Monday, January 23, 2006

Islam and democracy

Magister in his latest at www.chiesa discusses the question of Benedict XVI's views of Islam in the context of the meeting last September of the Holy Father and his former students.

On the one hand, Fr. Fessio (of Ignatius Press/Ave Maria U.) in an interview on a radio talk show asserted that the Pope believes that Islam and democracy are incompatible. There is the most relevant portion of the interview excerpt:

JF: Well, the thesis that was proposed by Father Troll was that Islam can enter into the modern world if the Koran is reinterpreted by taking the specific legislation, and going back to the principles, and then adapting it to our times, especially with the dignity that we ascribe to women, which has come through Christianity, of course. And immediately, the Holy Father, in his beautiful calm but clear way, said well, there's a fundamental problem with that, because he said in the Islamic tradition God has given his word to Mohammed, but it's an eternal word. It's not Mohammed's word. It's there for eternity the way it is. There's no possibility of adapting it or interpreting it, whereas in Christianity, and Judaism, the dynamism's completely different, that God has worked through his creatures. And so, it is not just the word of God, it's the word of Isaiah, not just the word of God, but the word of Mark. He's used his human creatures, and inspired them to speak his word to the world, and therefore by establishing a Church in which he gives authority to his followers to carry on the tradition and interpret it, there's an inner logic to the Christian Bible, which permits it and requires it to be adapted and applied to new situations. I was... I mean, I wish I could say it as clearly and as beautifully as he did, but that's why he's pope and I'm not, okay? That's one of the reasons. One of others, but his seeing that distinction when the Koran, which is seen as something dropped out of heaven, which cannot be adapted or applied, even, and the Bible, which is a word of God that comes through a human community, it was stunning.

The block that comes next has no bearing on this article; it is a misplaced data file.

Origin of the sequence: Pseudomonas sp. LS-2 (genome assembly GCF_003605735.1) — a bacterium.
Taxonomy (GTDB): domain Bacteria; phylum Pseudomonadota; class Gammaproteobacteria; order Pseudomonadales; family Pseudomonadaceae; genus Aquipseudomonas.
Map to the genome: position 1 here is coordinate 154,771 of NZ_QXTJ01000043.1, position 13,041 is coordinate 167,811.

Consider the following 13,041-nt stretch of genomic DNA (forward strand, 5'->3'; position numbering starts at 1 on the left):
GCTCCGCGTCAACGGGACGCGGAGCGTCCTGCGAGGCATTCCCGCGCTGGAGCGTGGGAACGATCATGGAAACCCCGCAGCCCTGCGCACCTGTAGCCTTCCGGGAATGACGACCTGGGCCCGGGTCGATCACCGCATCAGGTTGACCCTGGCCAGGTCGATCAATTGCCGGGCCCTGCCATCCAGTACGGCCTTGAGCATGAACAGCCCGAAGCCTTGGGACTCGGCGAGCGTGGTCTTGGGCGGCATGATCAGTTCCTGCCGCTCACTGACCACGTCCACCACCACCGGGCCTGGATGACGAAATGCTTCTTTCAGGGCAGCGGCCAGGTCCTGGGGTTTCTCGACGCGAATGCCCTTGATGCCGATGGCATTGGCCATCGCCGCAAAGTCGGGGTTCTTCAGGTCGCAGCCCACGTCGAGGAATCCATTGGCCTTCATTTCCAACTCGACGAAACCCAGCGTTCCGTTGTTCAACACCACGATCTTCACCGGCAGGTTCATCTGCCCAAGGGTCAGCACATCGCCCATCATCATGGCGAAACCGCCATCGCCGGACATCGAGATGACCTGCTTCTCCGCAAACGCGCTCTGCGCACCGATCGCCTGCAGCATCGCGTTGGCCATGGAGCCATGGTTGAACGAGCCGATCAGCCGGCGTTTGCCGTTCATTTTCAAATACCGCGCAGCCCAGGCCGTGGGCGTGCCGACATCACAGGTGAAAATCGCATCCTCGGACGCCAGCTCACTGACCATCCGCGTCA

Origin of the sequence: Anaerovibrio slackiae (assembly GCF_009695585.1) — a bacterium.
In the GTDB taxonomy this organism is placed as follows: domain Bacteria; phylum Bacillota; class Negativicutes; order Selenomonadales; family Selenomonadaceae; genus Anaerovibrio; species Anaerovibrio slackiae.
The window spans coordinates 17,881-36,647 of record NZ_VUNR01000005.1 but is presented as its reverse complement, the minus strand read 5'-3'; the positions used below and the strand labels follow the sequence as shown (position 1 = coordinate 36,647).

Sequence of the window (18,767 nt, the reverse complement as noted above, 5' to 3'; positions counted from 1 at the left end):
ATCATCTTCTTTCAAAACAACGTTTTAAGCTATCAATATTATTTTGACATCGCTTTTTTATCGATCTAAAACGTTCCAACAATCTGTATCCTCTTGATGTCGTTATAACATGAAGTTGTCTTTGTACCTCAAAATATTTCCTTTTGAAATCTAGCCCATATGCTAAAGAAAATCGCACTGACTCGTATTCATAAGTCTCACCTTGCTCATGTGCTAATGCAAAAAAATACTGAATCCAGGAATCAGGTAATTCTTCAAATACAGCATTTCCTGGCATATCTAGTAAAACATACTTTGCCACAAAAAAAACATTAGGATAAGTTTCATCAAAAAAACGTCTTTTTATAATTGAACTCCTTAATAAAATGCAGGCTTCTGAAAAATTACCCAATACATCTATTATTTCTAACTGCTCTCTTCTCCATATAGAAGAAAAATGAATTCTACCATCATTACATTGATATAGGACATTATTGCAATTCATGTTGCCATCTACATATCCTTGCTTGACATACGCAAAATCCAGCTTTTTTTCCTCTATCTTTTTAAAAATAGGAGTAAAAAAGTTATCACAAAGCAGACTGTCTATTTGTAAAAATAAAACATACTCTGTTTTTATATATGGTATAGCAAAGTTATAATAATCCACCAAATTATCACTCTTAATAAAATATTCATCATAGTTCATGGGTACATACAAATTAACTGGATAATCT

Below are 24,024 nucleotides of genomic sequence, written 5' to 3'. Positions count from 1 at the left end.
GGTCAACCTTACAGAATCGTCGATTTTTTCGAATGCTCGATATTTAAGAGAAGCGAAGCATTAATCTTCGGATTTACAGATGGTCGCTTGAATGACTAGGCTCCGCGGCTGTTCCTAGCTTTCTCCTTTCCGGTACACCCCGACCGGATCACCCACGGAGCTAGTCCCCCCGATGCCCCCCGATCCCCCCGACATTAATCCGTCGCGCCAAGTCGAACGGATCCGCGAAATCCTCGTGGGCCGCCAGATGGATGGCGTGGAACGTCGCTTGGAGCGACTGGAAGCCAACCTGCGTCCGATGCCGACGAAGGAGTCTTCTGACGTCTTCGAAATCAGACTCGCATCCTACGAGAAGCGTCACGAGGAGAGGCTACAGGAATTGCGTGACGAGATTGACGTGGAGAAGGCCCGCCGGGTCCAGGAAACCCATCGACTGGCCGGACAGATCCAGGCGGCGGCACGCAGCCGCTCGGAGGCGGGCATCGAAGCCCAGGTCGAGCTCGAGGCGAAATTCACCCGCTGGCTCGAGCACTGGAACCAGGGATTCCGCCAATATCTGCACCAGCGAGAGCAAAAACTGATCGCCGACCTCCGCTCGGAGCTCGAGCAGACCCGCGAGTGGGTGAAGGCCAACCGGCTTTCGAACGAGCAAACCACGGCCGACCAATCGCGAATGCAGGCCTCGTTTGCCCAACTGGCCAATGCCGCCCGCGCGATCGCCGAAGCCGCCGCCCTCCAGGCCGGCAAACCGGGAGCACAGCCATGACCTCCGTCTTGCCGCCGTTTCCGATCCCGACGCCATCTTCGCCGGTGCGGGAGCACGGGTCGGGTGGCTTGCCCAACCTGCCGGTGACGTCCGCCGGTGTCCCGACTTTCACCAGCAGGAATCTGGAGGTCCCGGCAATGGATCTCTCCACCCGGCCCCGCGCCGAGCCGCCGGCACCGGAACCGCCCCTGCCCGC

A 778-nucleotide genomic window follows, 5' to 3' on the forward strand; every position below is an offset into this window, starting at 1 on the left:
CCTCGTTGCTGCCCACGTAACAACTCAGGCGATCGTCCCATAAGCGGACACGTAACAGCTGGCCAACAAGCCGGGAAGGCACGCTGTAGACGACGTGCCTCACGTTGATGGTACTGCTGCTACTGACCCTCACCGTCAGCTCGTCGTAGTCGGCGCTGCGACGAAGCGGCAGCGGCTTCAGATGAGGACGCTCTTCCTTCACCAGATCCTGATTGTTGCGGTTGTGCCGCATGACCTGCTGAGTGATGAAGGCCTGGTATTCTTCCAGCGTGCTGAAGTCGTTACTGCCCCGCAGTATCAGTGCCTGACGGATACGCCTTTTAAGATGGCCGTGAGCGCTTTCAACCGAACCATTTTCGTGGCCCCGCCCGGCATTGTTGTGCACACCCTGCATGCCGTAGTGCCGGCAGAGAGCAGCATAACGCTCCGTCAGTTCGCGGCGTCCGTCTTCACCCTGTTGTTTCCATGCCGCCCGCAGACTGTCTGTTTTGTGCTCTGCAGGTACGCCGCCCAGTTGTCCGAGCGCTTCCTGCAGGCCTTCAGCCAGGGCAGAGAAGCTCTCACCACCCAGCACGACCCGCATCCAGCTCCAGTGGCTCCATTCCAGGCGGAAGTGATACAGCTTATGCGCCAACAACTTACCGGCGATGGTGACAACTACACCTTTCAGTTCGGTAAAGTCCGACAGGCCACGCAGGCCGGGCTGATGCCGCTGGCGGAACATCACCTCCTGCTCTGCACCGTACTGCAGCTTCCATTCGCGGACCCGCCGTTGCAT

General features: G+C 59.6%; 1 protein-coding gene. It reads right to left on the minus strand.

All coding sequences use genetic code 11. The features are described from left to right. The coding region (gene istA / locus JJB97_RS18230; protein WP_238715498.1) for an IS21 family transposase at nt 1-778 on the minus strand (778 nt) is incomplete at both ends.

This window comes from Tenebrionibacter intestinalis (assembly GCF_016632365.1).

If it's left at that, the Pope would simply be one in a large group of people who believe that since Muslims view the Quran as God's Word, there's no way to reform the interpretation of it aside from the most literal. But as we all know, Benedict XVI isn't that easy and Magister goes on to point out that he consulted Samir Khalil Samir, "an Egyptian Jesuit and professor of Islamic studies at the Université Saint-Joseph in Beirut and at the Pontifical Oriental Institute in Rome." Fr. Samir was also at the September meeting and he told Magister that the Pope does believe it is possible to reconcile Islam and democracy.

According to this account, the pope sees a meeting between Islam and democracy as possible, but “on the condition of a radical reinterpretation of the Koran and of the very conception of divine revelation.”

Magister goes on to provide a large excerpt from The Salt of the Earth, one of the book-long interviews that Cardinal Ratzinger has done. In the excerpt, Cardinal Ratzinger talked about the global power of Islam as Christianity has faced its crisis in the West:

I think that first we must recognize that Islam is not a uniform thing. In fact, there is no single authority for all Muslims, and for this reason dialogue with Islam is always dialogue with certain groups. No one can speak for Islam as a whole; it has, as it were, no commonly regarded orthodoxy. And, to prescind from the schism between Sunnis and Shiites, it also exists in many varieties. There is a noble Islam, embodied, for example, by the King of Morocco, and there is also the extremist, terrorist Islam, which, again, one must not identify with Islam as a whole, which would do it an injustice.

So the Muslims now have the consciousness that in reality Islam has remained in the end as the more vigorous religion and that they have something to say to the world, indeed, are the essential religious force of the future. Before, the shariah and all those things had already left the scene, in a sense; now there is a new pride. Thus a new zest, a new intensity about wanting to live Islam has awakened. This is its great power: We have a moral message that has existed without interruption since the prophets, and we will tell the world how to live it, whereas the Christians certainly can't. We must naturally come to terms with this inner power of Islam, which fascinates even academic circles.

Cardinal Ratzinger specifically mentioned the King of Morocco and his 'noble Islam'. It is coincidental perhaps that just the other day, Father Jim at Dappled Things posted here a link to a Der Spiegel piece entitled Morocco's King Aims To Build a Modern Islamic Democracy.

Back in August, I wrote a bit about this in the context of the 'clash of civilizations' debate. The essay is in four parts: One, Two, Three and Four.

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